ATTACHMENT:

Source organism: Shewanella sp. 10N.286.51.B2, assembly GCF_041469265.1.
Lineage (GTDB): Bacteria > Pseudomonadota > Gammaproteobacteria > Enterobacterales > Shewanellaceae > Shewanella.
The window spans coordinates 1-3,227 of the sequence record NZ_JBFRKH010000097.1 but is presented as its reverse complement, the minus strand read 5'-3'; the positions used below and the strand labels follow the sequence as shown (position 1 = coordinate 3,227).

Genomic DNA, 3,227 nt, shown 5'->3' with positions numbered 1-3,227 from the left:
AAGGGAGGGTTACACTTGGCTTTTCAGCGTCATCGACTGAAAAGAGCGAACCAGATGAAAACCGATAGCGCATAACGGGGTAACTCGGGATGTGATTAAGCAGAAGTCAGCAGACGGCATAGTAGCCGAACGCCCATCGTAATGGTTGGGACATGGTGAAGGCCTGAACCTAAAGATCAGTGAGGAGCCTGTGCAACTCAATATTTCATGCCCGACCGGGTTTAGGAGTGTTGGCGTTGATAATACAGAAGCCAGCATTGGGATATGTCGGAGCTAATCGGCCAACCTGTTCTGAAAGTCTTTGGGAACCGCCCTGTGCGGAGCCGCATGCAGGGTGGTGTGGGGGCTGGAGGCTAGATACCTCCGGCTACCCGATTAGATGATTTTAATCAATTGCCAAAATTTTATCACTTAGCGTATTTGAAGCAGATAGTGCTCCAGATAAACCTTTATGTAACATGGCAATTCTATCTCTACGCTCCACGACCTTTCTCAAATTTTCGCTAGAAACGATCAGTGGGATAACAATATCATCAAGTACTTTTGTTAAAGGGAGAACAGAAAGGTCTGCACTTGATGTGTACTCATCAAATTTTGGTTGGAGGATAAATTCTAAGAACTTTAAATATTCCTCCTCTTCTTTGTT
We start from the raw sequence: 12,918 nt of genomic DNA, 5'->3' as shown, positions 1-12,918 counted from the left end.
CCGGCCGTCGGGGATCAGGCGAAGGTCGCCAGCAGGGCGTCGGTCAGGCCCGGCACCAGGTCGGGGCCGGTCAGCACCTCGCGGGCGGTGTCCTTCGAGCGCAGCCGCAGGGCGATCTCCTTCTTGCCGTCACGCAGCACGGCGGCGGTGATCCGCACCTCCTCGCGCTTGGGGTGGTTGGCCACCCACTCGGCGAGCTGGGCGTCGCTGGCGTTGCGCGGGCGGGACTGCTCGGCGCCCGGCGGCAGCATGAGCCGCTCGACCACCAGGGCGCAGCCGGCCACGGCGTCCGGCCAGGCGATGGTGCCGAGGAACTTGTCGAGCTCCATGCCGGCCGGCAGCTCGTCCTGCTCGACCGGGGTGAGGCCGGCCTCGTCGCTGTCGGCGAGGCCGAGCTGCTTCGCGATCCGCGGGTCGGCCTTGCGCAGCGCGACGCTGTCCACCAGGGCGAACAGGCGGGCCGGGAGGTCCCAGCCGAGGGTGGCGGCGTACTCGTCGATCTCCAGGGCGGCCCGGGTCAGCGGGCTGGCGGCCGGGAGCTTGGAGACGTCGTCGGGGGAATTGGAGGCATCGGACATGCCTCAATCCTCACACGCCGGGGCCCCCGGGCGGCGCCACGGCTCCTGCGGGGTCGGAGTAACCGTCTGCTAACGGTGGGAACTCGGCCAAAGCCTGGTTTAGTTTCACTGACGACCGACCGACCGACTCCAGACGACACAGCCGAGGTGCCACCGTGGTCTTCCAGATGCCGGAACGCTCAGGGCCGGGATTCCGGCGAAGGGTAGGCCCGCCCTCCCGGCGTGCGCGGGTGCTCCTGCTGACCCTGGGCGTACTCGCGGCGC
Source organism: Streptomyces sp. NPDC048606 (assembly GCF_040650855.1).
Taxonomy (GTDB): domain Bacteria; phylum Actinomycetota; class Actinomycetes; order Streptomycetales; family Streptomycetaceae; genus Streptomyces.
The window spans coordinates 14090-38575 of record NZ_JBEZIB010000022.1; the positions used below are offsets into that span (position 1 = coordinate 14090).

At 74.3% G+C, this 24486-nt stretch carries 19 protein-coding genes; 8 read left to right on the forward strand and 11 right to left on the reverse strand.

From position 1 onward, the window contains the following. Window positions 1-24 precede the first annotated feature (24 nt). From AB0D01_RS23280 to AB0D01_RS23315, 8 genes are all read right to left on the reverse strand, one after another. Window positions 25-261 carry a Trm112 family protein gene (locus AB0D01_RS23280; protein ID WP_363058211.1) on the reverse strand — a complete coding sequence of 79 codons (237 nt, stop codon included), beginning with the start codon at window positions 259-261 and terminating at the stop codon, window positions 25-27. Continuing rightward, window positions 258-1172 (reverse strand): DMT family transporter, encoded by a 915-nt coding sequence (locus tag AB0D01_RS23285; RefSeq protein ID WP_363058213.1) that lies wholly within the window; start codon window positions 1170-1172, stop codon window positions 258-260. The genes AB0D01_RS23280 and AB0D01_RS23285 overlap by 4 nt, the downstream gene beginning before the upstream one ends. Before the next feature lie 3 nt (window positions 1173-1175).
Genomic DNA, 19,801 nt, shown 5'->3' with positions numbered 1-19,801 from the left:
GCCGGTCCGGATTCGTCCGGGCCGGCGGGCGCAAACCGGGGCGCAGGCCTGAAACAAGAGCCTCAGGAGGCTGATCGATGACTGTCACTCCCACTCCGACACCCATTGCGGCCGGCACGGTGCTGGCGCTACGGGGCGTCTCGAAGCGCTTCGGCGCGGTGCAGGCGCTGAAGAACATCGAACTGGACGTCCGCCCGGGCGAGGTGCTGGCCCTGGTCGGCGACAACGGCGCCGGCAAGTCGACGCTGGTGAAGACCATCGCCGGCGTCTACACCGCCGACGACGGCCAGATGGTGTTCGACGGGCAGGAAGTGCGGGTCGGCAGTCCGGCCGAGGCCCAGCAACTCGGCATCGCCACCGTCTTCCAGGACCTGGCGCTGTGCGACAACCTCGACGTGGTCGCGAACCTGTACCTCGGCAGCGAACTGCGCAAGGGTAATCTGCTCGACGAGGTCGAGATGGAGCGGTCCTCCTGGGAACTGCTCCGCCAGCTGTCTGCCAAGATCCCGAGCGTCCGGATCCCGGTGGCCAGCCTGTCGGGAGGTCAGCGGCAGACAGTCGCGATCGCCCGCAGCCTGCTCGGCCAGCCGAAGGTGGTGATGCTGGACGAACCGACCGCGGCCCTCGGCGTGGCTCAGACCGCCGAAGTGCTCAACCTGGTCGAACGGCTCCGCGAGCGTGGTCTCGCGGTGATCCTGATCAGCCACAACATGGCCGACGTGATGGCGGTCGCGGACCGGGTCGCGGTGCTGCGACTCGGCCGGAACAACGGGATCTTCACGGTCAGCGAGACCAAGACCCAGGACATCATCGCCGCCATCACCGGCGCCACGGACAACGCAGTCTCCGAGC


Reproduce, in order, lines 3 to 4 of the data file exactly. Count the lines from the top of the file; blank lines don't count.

The window spans coordinates 1-3,227 of the sequence record NZ_JBFRKH010000097.1 but is presented as its reverse complement, the minus strand read 5'-3'; the positions used below and the strand labels follow the sequence as shown (position 1 = coordinate 3,227).

Genomic DNA, 3,227 nt, shown 5'->3' with positions numbered 1-3,227 from the left: